More than anything, the historic 2008 elections and Barack Obama’s election day victory were a testament to the power and the promise of democracy in the United States of America.Â In the face of long lines, dirty politics, threatened voter suppression, and the legacy of racism, the will of the American people ruled the day and made history.
And what was the deciding factor?Â Young people and African Americans – two groups that historically don’t exercise the right – discovered politics.
Young folks and black folks have always complained that voting doesn’t change America, and to a degree that’s correct.Â Voting by itself has never changed anything.
Barack Obama didn’t win just because millions of people stood in those lines on election day.Â This election was won by the thousands of people who participated in the political process by organizing, making phone calls, knocking on doors, bootlegging t-shirts, donating money, forwarding YouTube videos, throwing parties and talking amongst themselves about the issues.
This election cycle was more exciting than most partially because of our circumstances.Â The policies of George W. Bush and his administration have nearly bankrupted the nation and mired us in two wars.Â It was also more exciting because of who was running.Â Hilary Clinton made a strong run as the first serious woman candidate, narrowly losing to the first serious African American contender and eventual winner.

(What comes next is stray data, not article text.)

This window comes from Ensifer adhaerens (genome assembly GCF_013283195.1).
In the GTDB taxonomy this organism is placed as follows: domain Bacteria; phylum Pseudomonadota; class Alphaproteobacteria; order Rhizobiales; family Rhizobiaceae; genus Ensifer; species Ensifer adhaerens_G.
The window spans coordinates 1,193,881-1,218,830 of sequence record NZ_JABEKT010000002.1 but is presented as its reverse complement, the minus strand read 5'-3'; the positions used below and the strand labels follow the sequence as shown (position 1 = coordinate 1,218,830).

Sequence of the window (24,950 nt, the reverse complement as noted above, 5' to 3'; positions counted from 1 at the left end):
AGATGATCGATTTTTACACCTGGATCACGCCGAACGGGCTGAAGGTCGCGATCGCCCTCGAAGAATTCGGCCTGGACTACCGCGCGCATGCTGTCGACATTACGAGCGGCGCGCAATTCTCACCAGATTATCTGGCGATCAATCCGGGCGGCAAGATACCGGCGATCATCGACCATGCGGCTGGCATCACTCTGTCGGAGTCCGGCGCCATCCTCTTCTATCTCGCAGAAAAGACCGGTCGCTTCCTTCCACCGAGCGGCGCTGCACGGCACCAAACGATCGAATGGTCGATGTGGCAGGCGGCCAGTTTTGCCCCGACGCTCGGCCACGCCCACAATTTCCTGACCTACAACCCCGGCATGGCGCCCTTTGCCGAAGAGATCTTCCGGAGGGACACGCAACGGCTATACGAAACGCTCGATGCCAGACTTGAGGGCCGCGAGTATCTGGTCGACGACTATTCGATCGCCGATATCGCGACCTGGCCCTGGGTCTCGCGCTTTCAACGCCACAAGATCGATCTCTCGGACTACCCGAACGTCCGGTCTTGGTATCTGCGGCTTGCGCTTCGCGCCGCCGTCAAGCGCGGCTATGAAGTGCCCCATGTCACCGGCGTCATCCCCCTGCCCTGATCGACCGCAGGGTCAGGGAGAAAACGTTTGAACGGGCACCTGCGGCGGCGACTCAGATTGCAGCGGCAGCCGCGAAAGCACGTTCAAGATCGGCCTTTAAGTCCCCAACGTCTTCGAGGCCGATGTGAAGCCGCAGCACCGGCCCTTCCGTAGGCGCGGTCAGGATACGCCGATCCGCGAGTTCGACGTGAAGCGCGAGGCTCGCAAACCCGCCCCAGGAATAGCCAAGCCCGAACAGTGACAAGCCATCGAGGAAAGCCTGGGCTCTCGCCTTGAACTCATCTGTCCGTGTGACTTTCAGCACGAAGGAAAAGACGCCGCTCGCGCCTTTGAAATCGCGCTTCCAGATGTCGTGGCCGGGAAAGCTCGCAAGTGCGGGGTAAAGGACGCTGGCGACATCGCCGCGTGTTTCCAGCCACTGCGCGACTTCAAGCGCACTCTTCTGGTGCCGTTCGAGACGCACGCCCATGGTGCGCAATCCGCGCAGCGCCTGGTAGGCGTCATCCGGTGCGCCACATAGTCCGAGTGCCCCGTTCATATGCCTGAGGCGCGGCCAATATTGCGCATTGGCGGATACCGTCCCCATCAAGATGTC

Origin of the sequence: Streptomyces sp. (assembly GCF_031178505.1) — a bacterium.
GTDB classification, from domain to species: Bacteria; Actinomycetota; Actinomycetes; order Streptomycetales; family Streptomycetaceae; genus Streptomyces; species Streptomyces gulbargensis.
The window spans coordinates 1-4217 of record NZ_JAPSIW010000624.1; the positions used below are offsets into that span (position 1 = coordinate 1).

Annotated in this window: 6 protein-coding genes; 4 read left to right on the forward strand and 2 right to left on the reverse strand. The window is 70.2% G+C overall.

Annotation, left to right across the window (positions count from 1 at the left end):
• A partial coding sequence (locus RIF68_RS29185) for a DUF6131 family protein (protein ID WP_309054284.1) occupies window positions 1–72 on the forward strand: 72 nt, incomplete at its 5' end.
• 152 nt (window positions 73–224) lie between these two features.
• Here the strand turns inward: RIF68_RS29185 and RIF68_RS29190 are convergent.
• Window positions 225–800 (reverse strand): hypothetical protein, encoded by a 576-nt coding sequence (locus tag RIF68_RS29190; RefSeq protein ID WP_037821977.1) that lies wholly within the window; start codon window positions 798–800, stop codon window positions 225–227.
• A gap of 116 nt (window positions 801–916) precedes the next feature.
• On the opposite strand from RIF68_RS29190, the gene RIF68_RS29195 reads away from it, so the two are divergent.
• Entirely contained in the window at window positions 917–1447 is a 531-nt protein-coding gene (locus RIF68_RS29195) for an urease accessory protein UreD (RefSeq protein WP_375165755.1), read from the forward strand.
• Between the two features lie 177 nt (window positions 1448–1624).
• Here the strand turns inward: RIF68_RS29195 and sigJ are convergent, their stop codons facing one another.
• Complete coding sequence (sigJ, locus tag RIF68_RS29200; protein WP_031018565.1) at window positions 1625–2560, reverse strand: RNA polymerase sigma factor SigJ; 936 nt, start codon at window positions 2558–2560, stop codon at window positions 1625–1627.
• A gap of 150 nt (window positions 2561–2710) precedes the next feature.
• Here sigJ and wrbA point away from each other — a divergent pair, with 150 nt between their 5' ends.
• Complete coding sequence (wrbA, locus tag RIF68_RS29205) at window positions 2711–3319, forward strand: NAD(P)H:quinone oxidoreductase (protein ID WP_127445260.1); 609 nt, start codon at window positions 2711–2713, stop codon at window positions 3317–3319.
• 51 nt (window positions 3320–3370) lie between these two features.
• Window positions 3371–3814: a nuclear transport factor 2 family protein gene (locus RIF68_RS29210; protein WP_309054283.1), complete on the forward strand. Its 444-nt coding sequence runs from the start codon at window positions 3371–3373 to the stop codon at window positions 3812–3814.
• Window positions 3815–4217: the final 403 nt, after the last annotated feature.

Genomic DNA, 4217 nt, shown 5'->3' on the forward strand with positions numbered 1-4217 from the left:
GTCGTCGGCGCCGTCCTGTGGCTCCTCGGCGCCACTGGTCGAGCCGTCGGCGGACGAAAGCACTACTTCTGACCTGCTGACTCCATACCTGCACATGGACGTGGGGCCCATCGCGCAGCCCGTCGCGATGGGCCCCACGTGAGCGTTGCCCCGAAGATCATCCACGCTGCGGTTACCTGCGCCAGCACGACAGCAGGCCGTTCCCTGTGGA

But this election was exciting because we got involved.Â We talked about it, we worked on the campaigns, we supported our chosen candidates.Â Young people and African Americans won this election for Barack Obama because we participated in more than just the vote, and then when it came down to it, we also voted in record numbers.
It can’t stop here.Â The next four years will be among the most challenging that the nation has faced.Â We can’t sit around waiting on Barack Obama to change this country for us.Â As Gandhi told us, we must “be the change we wish to see in the world.”
Here are some scenes from my coverage of election day in Michigan:
Some voters at Patchin Elementary School in Westland, Michigan had a very short wait at the polls, while others stood in line for two hours or more. Nadir examines the disparities and talks to some of the frustrated voters who nonetheless, were prepared to wait it out.
Vote Now! No Waiting at U of M
Compared to other precincts across the state, the waits at University of Michigan in Ann Arbor were very short. Nadir has the 411…
In Detroit, Michigan voters got out early to avoid long lines on election day. African Americans proved the difference for Barack Obama as he received 95% of the Black vote nationwide. This report from two Detroit precincts shows short lines at the end of the day after the festive chaos of the morning.
The young people who worked with Michigan Democratic Future and the Teamsters to get out the vote in the 2008 elections were ecstatic when it was announced that Barack Obama would become the 44th president of the United States.
Detroit Mayor Ken Cockrel, Jr. stopped by the Michigan Democratic Future’s Obama Victory Celebration in Detroit on election night. MTV’s Street Team ‘08 Michigan Correspondent, Nadir speaks with the mayor.